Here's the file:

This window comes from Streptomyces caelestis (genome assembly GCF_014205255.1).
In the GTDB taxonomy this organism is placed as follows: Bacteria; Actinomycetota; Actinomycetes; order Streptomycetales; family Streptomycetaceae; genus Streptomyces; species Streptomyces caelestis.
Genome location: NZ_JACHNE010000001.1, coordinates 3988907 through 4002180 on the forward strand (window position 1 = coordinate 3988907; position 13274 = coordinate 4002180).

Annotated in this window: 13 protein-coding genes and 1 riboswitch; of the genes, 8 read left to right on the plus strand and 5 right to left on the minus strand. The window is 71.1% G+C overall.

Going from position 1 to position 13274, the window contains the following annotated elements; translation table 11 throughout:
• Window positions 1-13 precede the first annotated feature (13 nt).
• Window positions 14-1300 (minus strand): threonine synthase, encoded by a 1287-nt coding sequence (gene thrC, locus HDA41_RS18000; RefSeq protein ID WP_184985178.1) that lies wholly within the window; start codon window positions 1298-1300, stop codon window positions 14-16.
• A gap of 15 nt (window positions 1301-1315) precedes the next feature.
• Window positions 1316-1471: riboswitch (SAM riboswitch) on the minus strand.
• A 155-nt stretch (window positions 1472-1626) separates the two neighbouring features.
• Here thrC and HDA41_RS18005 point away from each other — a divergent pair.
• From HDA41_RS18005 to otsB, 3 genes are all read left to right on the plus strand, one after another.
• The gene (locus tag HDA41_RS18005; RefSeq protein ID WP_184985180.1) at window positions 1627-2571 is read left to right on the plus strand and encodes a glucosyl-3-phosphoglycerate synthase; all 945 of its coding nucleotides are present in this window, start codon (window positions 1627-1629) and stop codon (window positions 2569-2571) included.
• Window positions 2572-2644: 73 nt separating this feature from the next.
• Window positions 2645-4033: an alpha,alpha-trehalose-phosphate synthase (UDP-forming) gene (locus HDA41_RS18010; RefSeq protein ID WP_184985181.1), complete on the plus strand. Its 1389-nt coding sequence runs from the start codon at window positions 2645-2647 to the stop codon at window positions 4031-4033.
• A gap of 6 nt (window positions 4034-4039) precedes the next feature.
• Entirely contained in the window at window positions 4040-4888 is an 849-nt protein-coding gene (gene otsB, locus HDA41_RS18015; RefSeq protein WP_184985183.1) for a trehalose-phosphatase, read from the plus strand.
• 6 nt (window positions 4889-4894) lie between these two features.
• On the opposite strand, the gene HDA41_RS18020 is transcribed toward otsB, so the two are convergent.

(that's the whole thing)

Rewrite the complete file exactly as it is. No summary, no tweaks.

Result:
This window comes from Streptomyces caelestis (genome assembly GCF_014205255.1).
In the GTDB taxonomy this organism is placed as follows: Bacteria; Actinomycetota; Actinomycetes; order Streptomycetales; family Streptomycetaceae; genus Streptomyces; species Streptomyces caelestis.
Genome location: NZ_JACHNE010000001.1, coordinates 3988907 through 4002180 on the forward strand (window position 1 = coordinate 3988907; position 13274 = coordinate 4002180).

Annotated in this window: 13 protein-coding genes and 1 riboswitch; of the genes, 8 read left to right on the plus strand and 5 right to left on the minus strand. The window is 71.1% G+C overall.

Going from position 1 to position 13274, the window contains the following annotated elements; translation table 11 throughout:
• Window positions 1-13 precede the first annotated feature (13 nt).
• Window positions 14-1300 (minus strand): threonine synthase, encoded by a 1287-nt coding sequence (gene thrC, locus HDA41_RS18000; RefSeq protein ID WP_184985178.1) that lies wholly within the window; start codon window positions 1298-1300, stop codon window positions 14-16.
• A gap of 15 nt (window positions 1301-1315) precedes the next feature.
• Window positions 1316-1471: riboswitch (SAM riboswitch) on the minus strand.
• A 155-nt stretch (window positions 1472-1626) separates the two neighbouring features.
• Here thrC and HDA41_RS18005 point away from each other — a divergent pair.
• From HDA41_RS18005 to otsB, 3 genes are all read left to right on the plus strand, one after another.
• The gene (locus tag HDA41_RS18005; RefSeq protein ID WP_184985180.1) at window positions 1627-2571 is read left to right on the plus strand and encodes a glucosyl-3-phosphoglycerate synthase; all 945 of its coding nucleotides are present in this window, start codon (window positions 1627-1629) and stop codon (window positions 2569-2571) included.
• Window positions 2572-2644: 73 nt separating this feature from the next.
• Window positions 2645-4033: an alpha,alpha-trehalose-phosphate synthase (UDP-forming) gene (locus HDA41_RS18010; RefSeq protein ID WP_184985181.1), complete on the plus strand. Its 1389-nt coding sequence runs from the start codon at window positions 2645-2647 to the stop codon at window positions 4031-4033.
• A gap of 6 nt (window positions 4034-4039) precedes the next feature.
• Entirely contained in the window at window positions 4040-4888 is an 849-nt protein-coding gene (gene otsB, locus HDA41_RS18015; RefSeq protein WP_184985183.1) for a trehalose-phosphatase, read from the plus strand.
• 6 nt (window positions 4889-4894) lie between these two features.
• On the opposite strand, the gene HDA41_RS18020 is transcribed toward otsB, so the two are convergent.